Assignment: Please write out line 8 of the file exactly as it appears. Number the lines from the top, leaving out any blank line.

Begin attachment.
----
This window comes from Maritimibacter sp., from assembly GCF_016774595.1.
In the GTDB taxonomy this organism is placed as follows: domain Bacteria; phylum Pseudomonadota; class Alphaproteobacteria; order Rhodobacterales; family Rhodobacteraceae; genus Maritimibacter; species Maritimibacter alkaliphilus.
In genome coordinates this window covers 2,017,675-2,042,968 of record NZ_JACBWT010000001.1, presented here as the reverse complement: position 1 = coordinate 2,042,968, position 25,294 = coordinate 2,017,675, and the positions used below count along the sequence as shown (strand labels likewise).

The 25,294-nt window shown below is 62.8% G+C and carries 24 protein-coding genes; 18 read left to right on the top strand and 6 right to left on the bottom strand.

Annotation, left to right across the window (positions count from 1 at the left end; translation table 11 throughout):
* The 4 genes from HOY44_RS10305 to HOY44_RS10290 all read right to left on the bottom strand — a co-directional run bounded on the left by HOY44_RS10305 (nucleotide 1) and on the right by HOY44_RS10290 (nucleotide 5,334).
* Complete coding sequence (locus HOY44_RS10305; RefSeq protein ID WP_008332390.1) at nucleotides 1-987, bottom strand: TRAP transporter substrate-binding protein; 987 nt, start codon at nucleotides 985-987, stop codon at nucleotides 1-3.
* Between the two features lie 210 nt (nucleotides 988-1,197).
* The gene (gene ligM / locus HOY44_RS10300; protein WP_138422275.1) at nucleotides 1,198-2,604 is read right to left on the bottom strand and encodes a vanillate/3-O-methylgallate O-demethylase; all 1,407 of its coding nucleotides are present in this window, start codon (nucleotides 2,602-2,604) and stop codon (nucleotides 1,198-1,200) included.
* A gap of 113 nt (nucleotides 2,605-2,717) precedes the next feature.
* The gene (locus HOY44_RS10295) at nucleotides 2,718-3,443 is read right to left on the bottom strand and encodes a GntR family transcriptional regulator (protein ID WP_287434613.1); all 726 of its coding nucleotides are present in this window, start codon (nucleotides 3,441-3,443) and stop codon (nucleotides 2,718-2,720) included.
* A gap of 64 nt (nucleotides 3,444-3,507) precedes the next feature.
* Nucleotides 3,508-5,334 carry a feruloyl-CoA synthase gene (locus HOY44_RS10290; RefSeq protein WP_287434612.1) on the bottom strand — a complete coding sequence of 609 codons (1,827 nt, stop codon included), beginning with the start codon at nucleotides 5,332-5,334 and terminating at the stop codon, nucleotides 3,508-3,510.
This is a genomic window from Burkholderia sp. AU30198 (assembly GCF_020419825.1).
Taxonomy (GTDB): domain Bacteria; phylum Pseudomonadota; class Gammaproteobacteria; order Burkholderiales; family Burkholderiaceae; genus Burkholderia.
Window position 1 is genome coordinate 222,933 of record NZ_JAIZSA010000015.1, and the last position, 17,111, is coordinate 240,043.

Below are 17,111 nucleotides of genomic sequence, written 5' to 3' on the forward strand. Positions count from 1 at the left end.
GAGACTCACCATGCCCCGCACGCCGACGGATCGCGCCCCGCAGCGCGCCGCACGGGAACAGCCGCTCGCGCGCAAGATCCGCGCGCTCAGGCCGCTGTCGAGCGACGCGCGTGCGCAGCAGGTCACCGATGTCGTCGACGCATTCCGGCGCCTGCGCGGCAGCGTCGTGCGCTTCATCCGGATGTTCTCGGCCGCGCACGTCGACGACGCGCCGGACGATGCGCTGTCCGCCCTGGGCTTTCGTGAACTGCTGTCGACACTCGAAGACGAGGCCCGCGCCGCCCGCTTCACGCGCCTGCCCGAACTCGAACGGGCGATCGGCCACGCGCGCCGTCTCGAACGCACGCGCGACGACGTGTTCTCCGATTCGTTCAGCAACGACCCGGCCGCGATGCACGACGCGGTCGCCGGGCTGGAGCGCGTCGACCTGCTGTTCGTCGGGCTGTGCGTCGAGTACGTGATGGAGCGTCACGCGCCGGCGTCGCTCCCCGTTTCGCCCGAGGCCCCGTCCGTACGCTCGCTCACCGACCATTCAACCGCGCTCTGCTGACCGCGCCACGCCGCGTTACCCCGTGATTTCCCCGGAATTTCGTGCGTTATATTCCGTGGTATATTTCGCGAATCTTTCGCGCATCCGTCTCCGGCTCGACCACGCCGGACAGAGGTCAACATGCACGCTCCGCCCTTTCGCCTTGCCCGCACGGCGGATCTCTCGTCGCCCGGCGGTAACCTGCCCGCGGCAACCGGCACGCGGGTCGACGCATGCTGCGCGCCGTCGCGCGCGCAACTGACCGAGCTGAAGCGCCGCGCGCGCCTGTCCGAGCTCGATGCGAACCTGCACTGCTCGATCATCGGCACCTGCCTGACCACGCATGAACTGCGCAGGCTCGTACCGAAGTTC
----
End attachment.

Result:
* Between the two features lie 210 nt (nucleotides 988-1,197).